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AP Biology (2015) - 3.A.4 - Non-Mendelian Patterns PowerPoint

AP Biology (2015) - 3.A.4 - Non-Mendelian Patterns PowerPoint
AP Biology (2015) - 3.A.4 - Non-Mendelian Patterns PowerPoint
AP Biology (2015) - 3.A.4 - Non-Mendelian Patterns PowerPoint
AP Biology (2015) - 3.A.4 - Non-Mendelian Patterns PowerPoint
AP Biology (2015) - 3.A.4 - Non-Mendelian Patterns PowerPoint
AP Biology (2015) - 3.A.4 - Non-Mendelian Patterns PowerPoint
AP Biology (2015) - 3.A.4 - Non-Mendelian Patterns PowerPoint
AP Biology (2015) - 3.A.4 - Non-Mendelian Patterns PowerPoint
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4 MB|18 pages
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-- Included in 3.A - Inheritance Package --


This 18-slide teaching PowerPoint presentation covers 3.A.4 (Non-Mendelian Patterns) in the AP Biology (2015) curriculum. Each slide includes the 'Essential Knowledge' being covered as well as key terms that students should make note of (editable).

The presentations themselves contains minimal information as they are intended to be used with teacher guidance. There are 'Video' slides throughout which link to relevant and informative YouTube content. The slides are formatted to be visually pleasing and to also print well for handouts or revision. Please see the preview file (first 8 slides) for an idea of the aesthetic and level of detail in the presentation. The relevant 'Essential Knowledge' can be found below.

Suggested Use:

I have had success using these presentations to review topics after students have been exposed to the material at home. I typically have the class read relevant material (book, site, etc.) and then watch the videos the day before introducing a topic. During the class period, I use the slides to structure the discussion around the AP Bio Essential Knowledge objectives. The remaining class time is spent reinforcing the knowledge or working on activities geared toward the 'Learning Objectives'.

**These presentations are based on the AP Biology Course Guide and does not follow any textbook

As always, please let me know if you have any suggestions for improvements. These are always a work in progress!

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Dokimi AP Biology PPTs:

Big Idea 1 - Evolution (BUNDLE)

     • 1.A - Evolution (all)n
          1.A.1 - Natural Selection
          1.A.2/3 - Phenotypic Variation & Genetic Drift
          1.A.4 - Evidence for Evolution
     • 1.B - Phylogeny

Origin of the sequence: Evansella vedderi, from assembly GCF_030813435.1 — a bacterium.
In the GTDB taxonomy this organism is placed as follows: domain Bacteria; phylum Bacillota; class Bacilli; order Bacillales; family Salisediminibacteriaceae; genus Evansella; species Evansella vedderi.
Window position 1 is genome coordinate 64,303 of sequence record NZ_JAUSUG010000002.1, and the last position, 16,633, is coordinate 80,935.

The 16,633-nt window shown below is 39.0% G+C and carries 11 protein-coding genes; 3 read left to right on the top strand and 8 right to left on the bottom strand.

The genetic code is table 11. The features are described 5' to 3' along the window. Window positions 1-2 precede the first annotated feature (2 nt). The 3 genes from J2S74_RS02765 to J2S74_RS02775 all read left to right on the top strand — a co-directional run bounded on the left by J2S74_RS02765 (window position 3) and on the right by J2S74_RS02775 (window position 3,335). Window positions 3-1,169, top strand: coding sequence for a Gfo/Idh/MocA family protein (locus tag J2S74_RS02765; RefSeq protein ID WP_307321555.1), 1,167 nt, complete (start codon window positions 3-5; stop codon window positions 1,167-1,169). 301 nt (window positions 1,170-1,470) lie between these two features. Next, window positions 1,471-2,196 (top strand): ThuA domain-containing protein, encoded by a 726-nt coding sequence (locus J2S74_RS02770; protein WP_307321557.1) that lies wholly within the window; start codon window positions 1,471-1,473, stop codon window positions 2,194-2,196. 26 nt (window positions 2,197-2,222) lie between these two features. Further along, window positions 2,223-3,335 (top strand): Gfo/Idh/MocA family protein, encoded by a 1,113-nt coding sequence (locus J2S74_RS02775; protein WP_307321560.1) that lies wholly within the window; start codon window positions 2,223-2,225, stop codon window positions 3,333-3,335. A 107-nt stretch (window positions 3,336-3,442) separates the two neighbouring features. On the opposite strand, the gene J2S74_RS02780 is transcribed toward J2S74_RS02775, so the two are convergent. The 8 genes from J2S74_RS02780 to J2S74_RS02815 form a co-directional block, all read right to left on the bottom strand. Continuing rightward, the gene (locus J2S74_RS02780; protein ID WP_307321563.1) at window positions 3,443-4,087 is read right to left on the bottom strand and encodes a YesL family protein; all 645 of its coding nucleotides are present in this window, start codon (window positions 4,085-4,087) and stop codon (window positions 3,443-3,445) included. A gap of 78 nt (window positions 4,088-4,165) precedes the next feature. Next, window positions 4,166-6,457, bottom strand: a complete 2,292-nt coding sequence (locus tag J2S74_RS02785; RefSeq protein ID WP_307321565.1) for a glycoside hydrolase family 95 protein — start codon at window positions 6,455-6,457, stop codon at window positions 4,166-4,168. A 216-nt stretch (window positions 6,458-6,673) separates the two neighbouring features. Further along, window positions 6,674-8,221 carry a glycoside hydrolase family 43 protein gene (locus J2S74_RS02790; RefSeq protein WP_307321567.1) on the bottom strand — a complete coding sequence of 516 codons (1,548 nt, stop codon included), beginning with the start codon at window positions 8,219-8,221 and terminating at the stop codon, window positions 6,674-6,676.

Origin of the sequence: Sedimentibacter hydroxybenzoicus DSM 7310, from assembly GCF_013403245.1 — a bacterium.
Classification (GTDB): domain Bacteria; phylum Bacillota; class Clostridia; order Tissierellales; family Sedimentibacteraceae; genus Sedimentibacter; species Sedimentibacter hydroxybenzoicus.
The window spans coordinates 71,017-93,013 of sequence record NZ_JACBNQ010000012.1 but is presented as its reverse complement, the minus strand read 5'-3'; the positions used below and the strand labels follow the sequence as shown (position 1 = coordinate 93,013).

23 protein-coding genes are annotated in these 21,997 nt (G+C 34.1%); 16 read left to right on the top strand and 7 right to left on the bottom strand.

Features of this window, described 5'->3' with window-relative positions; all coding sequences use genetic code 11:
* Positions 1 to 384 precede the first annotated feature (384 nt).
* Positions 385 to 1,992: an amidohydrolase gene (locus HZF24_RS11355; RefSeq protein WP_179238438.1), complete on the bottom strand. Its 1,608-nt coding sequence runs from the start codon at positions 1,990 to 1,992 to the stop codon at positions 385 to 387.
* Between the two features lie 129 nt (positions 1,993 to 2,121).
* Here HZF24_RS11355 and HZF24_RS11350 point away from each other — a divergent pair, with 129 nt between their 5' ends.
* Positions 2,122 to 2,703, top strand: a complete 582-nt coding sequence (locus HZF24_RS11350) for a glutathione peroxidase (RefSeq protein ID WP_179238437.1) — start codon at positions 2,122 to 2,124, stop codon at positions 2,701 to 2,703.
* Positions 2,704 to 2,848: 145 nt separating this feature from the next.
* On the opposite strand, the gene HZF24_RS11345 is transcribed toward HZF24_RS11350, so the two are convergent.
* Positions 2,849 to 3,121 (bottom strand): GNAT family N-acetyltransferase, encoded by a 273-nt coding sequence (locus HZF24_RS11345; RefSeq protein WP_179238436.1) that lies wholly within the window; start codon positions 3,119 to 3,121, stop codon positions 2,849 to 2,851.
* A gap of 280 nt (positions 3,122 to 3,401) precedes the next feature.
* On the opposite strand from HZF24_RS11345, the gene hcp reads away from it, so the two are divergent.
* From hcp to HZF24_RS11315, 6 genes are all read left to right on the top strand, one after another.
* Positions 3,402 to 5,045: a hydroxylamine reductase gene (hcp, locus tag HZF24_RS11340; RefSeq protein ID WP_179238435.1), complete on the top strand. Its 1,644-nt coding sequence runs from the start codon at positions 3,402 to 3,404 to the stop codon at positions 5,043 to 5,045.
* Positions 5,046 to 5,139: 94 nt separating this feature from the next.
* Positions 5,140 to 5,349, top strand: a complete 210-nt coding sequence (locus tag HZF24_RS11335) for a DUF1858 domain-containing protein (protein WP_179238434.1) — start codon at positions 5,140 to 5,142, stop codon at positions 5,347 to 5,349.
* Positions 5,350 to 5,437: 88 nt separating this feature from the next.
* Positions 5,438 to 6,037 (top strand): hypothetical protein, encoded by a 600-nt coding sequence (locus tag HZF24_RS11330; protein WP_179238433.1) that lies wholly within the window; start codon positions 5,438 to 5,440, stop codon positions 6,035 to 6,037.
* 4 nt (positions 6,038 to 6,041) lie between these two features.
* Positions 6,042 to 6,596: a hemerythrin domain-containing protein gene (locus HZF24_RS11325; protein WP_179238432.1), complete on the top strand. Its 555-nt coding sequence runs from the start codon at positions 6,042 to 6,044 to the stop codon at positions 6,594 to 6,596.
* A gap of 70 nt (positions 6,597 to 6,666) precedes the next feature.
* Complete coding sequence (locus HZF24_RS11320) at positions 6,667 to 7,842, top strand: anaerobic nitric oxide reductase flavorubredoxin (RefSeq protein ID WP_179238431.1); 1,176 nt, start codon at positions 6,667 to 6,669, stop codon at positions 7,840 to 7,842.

• 1.C - Speciation
     • 1.D - Origin of Life

Big Idea 2 - Matter

     • 2.A - Energy & Matter (all)
          2.A.1 - Energy Input (free)
          2.A.2 - Energy Capture & Storage
          2.A.3 - Environmental Exchanges/Interaction
     • 2.B - Cell Membrane

Big Idea 3 - Information

     • 3.A - Inheritance (all)
          3.A.1 - DNA & RNA
          3.A.2 - Cell Division
          3.A.3 - Mendelian Patterns
          3.A.4 - Non-Mendelian Patterns (free)

Big Idea 4 - Interactions & Complexity (BUNDLE)

     • 4.A - Interactions (all)
          4.A.1 - Biomolecules
          4.A.2/3/4 - Differentiation, Organelles & Organ System Interactions
          4.A.5/6 - Community & Ecosystem Interactions
     • 4.B - Competition & Cooperation
     • 4.C - Diversity

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The Essential Knowledge covered includes:

3.A.4 - Non-Mendelian Patterns

The inheritance pattern of many traits cannot be explained by simple Mendelian genetics.

a. Many traits are the product of multiple genes and/or physiological processes.

     - 1. Patterns of inheritance of many traits do not follow ratios predicted by Mendel’s laws and can be identified by
          quantitative analysis, where observed phenotypic ratios statistically differ from the predicted ratios.

b. Some traits are determined by genes on sex chromosomes.

     - Sex-linked genes reside on sex chromosomes (X in humans).
     - In mammals and flies, the Y chromosome is very small and carries few genes.
     - In mammals and flies, females are XX and males are XY; as such, X-linked recessive traits are always expressed
        in males.
     - Some traits are sex limited, and expression depends on the sex of the individual, such as milk production in
        female mammals and pattern baldness in males.

c. Some traits result from nonnuclear inheritance.

     - 1. Chloroplasts and mitochondria are randomly assorted to gametes and daughter cells; thus, traits determined
          by chloroplast and mitochondrial DNA do not follow simple Mendelian rules.
     - 2. In animals, mitochondrial DNA is transmitted by the egg and not by sperm; as such, mitochondrial-determined
          traits are maternally inherited.
Total Pages
18 pages
Answer Key
N/A
Teaching Duration
1 hour
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